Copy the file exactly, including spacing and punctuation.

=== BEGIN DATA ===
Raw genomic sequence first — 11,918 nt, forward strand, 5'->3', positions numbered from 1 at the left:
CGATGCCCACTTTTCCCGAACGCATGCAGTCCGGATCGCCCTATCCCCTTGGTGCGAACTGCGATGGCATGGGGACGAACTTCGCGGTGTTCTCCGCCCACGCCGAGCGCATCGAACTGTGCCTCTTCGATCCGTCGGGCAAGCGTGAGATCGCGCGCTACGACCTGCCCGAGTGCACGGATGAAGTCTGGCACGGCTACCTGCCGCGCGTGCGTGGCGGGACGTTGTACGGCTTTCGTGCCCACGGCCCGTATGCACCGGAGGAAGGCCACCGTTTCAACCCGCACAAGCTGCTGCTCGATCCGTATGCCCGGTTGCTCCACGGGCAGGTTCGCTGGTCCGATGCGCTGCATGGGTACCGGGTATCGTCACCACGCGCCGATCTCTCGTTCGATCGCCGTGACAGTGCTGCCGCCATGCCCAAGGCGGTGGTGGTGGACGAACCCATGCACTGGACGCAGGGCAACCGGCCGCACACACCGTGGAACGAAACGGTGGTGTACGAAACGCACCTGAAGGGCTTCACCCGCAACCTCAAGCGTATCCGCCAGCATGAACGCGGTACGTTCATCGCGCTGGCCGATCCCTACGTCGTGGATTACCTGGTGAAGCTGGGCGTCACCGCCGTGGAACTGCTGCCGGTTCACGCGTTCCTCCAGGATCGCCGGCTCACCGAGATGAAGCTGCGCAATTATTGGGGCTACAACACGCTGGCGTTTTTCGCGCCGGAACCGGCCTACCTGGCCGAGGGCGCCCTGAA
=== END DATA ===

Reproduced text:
Raw genomic sequence first — 11,918 nt, forward strand, 5'->3', positions numbered from 1 at the left:
CGATGCCCACTTTTCCCGAACGCATGCAGTCCGGATCGCCCTATCCCCTTGGTGCGAACTGCGATGGCATGGGGACGAACTTCGCGGTGTTCTCCGCCCACGCCGAGCGCATCGAACTGTGCCTCTTCGATCCGTCGGGCAAGCGTGAGATCGCGCGCTACGACCTGCCCGAGTGCACGGATGAAGTCTGGCACGGCTACCTGCCGCGCGTGCGTGGCGGGACGTTGTACGGCTTTCGTGCCCACGGCCCGTATGCACCGGAGGAAGGCCACCGTTTCAACCCGCACAAGCTGCTGCTCGATCCGTATGCCCGGTTGCTCCACGGGCAGGTTCGCTGGTCCGATGCGCTGCATGGGTACCGGGTATCGTCACCACGCGCCGATCTCTCGTTCGATCGCCGTGACAGTGCTGCCGCCATGCCCAAGGCGGTGGTGGTGGACGAACCCATGCACTGGACGCAGGGCAACCGGCCGCACACACCGTGGAACGAAACGGTGGTGTACGAAACGCACCTGAAGGGCTTCACCCGCAACCTCAAGCGTATCCGCCAGCATGAACGCGGTACGTTCATCGCGCTGGCCGATCCCTACGTCGTGGATTACCTGGTGAAGCTGGGCGTCACCGCCGTGGAACTGCTGCCGGTTCACGCGTTCCTCCAGGATCGCCGGCTCACCGAGATGAAGCTGCGCAATTATTGGGGCTACAACACGCTGGCGTTTTTCGCGCCGGAACCGGCCTACCTGGCCGAGGGCGCCCTGAA